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SpaceWeather.com -- News and information about meteor showers, solar flares, auroras, and near-Earth asteroids
SPACE WEATHER
Current conditions
Solar wind
speed: 363.5 km/sec
density: 2.2 protons/cm3
explanation | more data
Updated: Today at 2345 UT
X-ray Solar Flares
6-hr max: A7
1735 UT Apr29
24-hr: A7
1735 UT Apr29
explanation | more data
Updated: Today at: 2340 UT
Daily Sun: 29 Apr. 10
Micro-sunspot 1063 poses no threat for solar flares. Credit: SOHO/MDI
Sunspot number: 12
What is the sunspot number?
Updated 28 Apr 2010

Spotless Days
Current Stretch: 0 days
2010 total: 20 days (17%)
2009 total: 260 days (71%)
Since 2004: 790 days
Typical Solar Min: 485 days
explanation | more info
Updated 28 Apr 2010


The Radio Sun
10.7 cm flux: 76 sfu
explanation | more data
Updated 28 Apr 2010

Current Auroral Oval:
Switch to: Europe, USA, New Zealand, Antarctica
Credit: NOAA/POES
Planetary K-index
Now: Kp= 1 quiet
24-hr max: Kp= 3
quiet
explanation | more data
Interplanetary Mag. Field
Btotal: 3.5 nT
Bz: 2.3 nT south
explanation | more data
Updated: Today at 2346 UT
Coronal Holes:
A solar wind stream flowing from the indicated coronal hole could reach Earth on or about May 3rd. Credit: STEREO-B Extreme UV Telescope
SPACE WEATHER
NOAA Forecasts
Updated at: 2010 Apr 29 2201 UTC
FLARE
0-24 hr
24-48 hr
CLASS M
01 %
01 %
CLASS X
01 %
01 %
Geomagnetic Storms:
Probabilities for significant disturbances in Earth's magnetic field are given for three activity levels: active, minor storm, severe storm
Updated at: 2010 Apr 29 2201 UTC
Mid-latitudes
0-24 hr
24-48 hr
ACTIVE
05 %
05 %
MINOR
01 %
01 %
SEVERE
01 %
01 %
High latitudes
0-24 hr
24-48 hr
ACTIVE
05 %
05 %
MINOR
01 %
01 %
SEVERE
01 %
01 %
What's up in Space
April 29, 2010

NEW AND IMPROVED: Turn your iPhone or iPod Touch into a field-tested global satellite tracker. The Satellite Flybys app now works in all countries.

 

SPACE STATION FLYBYS: The International Space Station is making a series of bright flybys over North America and Europe this week. Check the Simple Satellite Tracker to find out when to look. And don't forget, there's an app for that, too.

ISS images: from Frank Boston of Owasso, Oklahoma; from Bill Arnold of Woolmarket, Massachusetts

THE TREE OF AVATAR: NASA's Solar Dynamics Observatory (SDO) is doing more than just taking crisp pictures of the sun. It is revealing our star as a place of intense and sometimes even alien beauty. In today's image, we see "The Tree of Avatar."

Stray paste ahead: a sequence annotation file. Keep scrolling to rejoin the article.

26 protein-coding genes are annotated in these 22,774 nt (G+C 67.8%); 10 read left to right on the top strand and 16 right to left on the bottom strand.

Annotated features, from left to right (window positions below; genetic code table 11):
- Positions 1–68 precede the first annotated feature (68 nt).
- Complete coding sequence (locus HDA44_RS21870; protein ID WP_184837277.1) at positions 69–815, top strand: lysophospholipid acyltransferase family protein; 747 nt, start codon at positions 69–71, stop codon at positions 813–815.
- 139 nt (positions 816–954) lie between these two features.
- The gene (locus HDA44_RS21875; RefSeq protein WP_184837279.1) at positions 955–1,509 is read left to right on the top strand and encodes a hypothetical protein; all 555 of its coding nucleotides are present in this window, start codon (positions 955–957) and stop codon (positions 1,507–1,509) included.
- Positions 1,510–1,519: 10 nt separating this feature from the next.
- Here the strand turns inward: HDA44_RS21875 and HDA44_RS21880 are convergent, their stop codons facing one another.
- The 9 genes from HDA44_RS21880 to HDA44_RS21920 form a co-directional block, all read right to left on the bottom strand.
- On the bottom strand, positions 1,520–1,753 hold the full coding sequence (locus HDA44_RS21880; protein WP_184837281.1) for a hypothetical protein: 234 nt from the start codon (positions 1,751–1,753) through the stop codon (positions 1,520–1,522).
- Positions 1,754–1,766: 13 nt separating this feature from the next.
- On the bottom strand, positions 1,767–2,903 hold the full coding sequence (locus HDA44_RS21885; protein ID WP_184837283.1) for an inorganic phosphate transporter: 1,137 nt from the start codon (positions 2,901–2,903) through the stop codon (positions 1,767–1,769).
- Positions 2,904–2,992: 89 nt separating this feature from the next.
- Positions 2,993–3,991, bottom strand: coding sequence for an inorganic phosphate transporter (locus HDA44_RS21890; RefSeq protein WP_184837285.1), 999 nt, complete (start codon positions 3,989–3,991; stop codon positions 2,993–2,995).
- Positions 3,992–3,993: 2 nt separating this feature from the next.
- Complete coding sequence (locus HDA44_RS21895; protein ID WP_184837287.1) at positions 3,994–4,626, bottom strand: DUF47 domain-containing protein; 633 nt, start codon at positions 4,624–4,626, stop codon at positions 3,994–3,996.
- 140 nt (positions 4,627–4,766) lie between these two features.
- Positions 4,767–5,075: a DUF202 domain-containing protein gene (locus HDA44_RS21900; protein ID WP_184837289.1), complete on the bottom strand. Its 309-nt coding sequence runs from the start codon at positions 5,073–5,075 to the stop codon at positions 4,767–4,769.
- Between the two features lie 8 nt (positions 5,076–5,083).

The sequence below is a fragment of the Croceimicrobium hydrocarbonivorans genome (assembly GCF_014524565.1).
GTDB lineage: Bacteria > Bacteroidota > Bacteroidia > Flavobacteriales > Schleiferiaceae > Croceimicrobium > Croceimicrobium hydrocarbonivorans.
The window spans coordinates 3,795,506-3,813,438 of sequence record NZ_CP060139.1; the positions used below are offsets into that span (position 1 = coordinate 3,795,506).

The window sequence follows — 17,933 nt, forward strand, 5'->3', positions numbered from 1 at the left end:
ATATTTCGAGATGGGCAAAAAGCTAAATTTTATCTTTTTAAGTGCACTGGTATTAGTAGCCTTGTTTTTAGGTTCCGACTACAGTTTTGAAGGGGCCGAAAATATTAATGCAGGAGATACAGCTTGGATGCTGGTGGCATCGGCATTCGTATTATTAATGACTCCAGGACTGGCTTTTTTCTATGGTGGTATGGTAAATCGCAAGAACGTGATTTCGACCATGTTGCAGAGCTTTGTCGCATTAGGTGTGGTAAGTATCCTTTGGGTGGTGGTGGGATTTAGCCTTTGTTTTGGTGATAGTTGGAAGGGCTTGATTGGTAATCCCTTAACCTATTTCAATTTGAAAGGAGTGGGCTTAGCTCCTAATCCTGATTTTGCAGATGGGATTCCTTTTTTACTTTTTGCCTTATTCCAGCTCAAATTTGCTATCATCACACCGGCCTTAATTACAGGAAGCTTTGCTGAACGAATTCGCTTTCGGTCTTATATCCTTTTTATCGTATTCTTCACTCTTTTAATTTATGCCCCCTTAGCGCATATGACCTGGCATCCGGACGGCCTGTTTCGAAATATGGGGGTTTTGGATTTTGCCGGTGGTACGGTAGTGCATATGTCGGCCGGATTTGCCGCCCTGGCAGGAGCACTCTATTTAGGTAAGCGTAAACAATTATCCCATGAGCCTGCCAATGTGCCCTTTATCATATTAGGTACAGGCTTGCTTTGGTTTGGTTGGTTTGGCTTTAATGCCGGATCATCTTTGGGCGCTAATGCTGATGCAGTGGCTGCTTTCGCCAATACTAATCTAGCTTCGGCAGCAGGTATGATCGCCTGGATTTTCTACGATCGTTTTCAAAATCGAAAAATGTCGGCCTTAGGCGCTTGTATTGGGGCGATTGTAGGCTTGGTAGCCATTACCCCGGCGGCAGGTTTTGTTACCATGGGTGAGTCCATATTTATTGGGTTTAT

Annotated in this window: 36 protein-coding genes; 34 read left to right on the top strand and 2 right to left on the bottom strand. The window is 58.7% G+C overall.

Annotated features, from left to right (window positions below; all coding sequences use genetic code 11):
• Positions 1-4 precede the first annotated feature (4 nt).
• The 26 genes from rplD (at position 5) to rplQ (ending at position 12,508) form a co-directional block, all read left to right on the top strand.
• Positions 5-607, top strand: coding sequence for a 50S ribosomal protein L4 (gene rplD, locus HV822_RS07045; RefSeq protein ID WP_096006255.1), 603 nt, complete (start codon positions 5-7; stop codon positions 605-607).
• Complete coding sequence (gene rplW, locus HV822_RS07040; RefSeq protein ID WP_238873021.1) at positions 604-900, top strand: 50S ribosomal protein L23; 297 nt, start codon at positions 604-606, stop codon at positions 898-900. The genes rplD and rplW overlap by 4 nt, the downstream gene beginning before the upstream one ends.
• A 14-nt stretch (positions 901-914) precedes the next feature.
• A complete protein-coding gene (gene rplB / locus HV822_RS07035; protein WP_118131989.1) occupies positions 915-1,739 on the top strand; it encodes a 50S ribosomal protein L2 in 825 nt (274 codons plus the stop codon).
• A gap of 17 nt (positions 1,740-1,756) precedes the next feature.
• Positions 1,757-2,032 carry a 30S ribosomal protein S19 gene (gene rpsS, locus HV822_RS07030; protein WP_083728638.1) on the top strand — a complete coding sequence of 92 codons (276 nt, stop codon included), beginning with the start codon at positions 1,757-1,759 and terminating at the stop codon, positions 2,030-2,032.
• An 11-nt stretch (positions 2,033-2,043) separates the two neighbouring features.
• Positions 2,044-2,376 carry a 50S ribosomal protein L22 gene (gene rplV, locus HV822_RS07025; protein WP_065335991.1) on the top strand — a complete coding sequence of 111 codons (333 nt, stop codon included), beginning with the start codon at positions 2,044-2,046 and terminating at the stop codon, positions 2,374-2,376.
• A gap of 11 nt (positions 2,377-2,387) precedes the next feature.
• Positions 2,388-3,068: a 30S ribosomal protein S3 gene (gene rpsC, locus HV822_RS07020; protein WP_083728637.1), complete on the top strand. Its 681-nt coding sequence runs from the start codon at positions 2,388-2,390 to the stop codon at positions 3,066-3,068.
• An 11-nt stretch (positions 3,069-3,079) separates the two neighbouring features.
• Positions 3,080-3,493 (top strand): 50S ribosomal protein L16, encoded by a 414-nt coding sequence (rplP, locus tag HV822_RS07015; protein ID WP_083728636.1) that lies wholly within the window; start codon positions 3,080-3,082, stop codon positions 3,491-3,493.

Click on the image to launch a 25 MB Quicktime movie

The trunk of the tree is a twisted, gnarly pillar of magnetism containing hundreds of millions of tons of relatively cool plasma. The canopy is a cloud of million-degree gas. As solar physicists watched this tree on April 19th, it exploded, producing one of the biggest eruptions in years: movie.

The colors in the movie trace different temperatures. Reds are relatively cool (60,000 K - 80,000 K); blues and greens are hot (1,000,000 K - 2,200,000 K). The tree's cool trunk rapidly heats up as it rises into the blast, and the canopy cools down as it falls in pieces back to the sun. Go ahead and watch the movie again. Once is not enough!

PLANET WEIKERSHEIM: For several days last week, something unusual happened in the skies of Europe: air traffic came to a halt. Almost every flight was grounded because of the volcano in Iceland. "The sky took on a strange appearance," reports Jens Hackmann of Weikersheim, Germany. "It was totally uninterrupted by contrails! So, I took several pictures using my Canon 5D Mark II and put them together in the form of a 'little planet' panorama."

The dome in the image is Hackman's backyard observatory. Planet Weikersheim appears to be hollow, but that's just because "I forgot to take pictures of the ground," explains Hackmann. "But who wants to see my feet?" Indeed.

Star trails also looked great during the flight ban. Click here for vertigo.


April Northern Lights Gallery
[previous Aprils: 2009, 2008, 2007, 2006, 2005, 2004, 2003, 2002]

 
       
Near-Earth Asteroids
Potentially Hazardous Asteroids (PHAs) are space rocks larger than approximately 100m that can come closer to Earth than 0.05 AU. None of the known PHAs is on a collision course with our planet, although astronomers are finding new ones all the time.
On April 29, 2010 there were 1116 potentially hazardous asteroids.
April 2010 Earth-asteroid encounters:
Asteroid
Date(UT)
Miss Distance
Mag.
Size
2010 GV23
April 5
2.1 LD
19
12 m
2010 GF7
April 8
2.8 LD
18
30 m
2010 GA6
April 9
1.1 LD
16
27 m
2010 GM23
April 13
3.4 LD
17
47 m
2005 YU55
April 19
5.9 LD
15
185 m
2009 UY19
April 23
8.8 LD
18
87 m
2002 JR100
April 29
8.0 LD
19
65 m
Notes: LD means "Lunar Distance." 1 LD = 384,401 km, the distance between Earth and the Moon. 1 LD also equals 0.00256 AU. MAG is the visual magnitude of the asteroid on the date of closest approach.
Essential Links
NOAA Space Weather Prediction Center
  The official U.S. government space weather bureau
Atmospheric Optics
  The first place to look for information about sundogs, pillars, rainbows and related phenomena.
Solar and Heliospheric Observatory
  Realtime and archival images of the Sun from SOHO.
STEREO
  3D views of the sun from NASA's Solar and Terrestrial Relations Observatory
Daily Sunspot Summaries
  from the NOAA Space Environment Center
Current Solar Images
  from the National Solar Data Analysis Center
Science Central
   
  more links...
   
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